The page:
Online Nursing Programs
in Illinois

Nurses work directly with patients in various positions as licensed practical nurses, registered nurses, and advanced practice nurses. Some nurses choose to specialize in a particular field.

Registered nurses comprise the largest, single occupation in the healthcare field, totaling 2.7 million workers in the U.S. as of 2014. By 2020, Illinois projects a nurse shortage of more than 21,000 employees. Due to the shortage, the state is working diligently to recruit graduates from nursing schools in Illinois and elsewhere. This shortage also means that there are many positions available in rural and urban areas. Nurses work in a variety of settings, including hospitals, schools, and private homes. Graduates from Illinois nursing schools are also able to work out of state.

How to Become a Nurse in Illinois

The Illinois Center of Nursing provides a list of state-approved degrees, including online RN programs in Illinois and online BSN programs in Illinois. Licensure costs and program requirements differ based on which program you’re interested in. A master’s degree in nursing demands more schooling and time than an associate degree, for instance. Once a degree candidate completes an on-campus or online nursing degree or a nursing diploma, they must take the nursing licensure examination. The state of Illinois requires nurses to have a license before they can work in the field.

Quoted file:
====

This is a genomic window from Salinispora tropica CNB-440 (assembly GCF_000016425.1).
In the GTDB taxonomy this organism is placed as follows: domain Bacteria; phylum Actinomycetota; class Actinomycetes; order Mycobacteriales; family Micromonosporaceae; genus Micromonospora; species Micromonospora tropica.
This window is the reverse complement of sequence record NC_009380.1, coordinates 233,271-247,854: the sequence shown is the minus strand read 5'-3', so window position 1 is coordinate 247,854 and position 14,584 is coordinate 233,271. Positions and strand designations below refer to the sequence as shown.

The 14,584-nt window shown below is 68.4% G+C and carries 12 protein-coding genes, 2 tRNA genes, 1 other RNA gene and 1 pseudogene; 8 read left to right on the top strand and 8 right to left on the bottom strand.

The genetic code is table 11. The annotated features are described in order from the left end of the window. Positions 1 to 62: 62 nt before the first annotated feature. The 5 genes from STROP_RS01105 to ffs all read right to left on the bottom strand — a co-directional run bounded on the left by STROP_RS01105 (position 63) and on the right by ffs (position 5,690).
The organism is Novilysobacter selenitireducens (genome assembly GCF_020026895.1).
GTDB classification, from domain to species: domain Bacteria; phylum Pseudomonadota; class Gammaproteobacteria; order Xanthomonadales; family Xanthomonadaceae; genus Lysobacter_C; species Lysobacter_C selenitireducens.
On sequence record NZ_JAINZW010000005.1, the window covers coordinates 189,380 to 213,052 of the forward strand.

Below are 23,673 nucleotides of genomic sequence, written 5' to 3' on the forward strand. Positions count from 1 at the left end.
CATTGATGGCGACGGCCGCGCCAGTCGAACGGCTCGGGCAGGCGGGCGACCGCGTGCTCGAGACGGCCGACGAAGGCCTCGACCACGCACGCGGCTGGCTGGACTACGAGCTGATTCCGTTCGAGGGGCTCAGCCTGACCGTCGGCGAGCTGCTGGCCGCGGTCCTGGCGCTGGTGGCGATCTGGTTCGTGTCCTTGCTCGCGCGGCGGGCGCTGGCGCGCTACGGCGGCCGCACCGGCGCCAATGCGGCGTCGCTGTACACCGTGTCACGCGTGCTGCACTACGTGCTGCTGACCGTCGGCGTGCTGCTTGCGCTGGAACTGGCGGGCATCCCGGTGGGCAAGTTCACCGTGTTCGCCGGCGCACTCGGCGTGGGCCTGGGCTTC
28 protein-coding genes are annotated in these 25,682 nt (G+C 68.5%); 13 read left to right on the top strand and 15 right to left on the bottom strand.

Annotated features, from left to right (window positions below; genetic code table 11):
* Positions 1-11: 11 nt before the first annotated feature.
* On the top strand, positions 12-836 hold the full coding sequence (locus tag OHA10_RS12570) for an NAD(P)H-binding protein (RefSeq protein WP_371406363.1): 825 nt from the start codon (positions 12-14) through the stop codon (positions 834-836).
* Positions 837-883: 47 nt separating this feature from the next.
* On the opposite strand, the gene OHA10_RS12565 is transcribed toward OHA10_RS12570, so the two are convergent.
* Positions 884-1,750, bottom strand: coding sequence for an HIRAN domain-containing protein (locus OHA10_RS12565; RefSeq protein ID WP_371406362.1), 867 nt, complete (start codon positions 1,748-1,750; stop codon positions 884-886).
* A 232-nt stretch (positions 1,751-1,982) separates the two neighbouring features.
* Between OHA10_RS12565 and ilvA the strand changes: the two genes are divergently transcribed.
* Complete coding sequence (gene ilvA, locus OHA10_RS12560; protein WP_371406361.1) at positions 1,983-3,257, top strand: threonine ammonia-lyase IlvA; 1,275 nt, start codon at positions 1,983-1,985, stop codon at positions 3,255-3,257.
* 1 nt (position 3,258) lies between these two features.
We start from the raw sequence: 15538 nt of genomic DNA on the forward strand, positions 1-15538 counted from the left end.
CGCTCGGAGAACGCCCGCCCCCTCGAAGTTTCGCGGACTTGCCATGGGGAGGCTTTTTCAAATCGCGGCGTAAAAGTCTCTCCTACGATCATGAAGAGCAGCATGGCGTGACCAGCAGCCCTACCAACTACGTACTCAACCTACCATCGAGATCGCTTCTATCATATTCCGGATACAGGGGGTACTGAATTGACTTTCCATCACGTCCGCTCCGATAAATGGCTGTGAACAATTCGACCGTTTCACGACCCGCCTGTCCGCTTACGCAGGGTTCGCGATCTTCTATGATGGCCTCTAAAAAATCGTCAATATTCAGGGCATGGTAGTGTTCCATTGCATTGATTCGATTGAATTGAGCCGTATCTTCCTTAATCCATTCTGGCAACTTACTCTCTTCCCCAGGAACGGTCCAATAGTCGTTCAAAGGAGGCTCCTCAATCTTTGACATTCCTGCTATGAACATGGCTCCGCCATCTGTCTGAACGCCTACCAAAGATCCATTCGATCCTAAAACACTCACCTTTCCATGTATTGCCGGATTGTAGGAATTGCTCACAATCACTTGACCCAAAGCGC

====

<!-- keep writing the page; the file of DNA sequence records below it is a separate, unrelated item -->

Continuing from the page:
Choose the Path That's Right for You

When evaluating prospective nursing programs, consider their length and prerequisites. Nursing schools in Illinois set certain enrollment requirements. At minimum, a nursing student must earn a high school diploma or GED to enter RN programs in Illinois. LPN programs do not require a college degree, but graduates must pass entrance and licensure exams. Nursing schools in Illinois may require SAT test scores. Prerequisites vary between programs. Degree candidates interested in teaching pursue a master’s degree in nursing, while learners seeking a leadership position must earn a doctor of nursing practice.

Earn Your Nursing Degree

Nursing students can earn their degree on campus or online. Nursing schools in Illinois may require applicants to complete prerequisites before entering the major program. Core undergraduate studies include science-based courses, such as chemistry, anatomy, and physiology. Nursing schools in Illinois may also require clinicians, fellowships, or internships before graduation. These requirements may impact the time it takes to graduate. Different nursing degrees take longer to complete. BSN programs in Illinois usually last four years. A master’s degree in nursing typically requires two to three years to complete, while a doctor of nursing practice could take up to six years to earn.

Pass the Licensing Exam and Earn Your License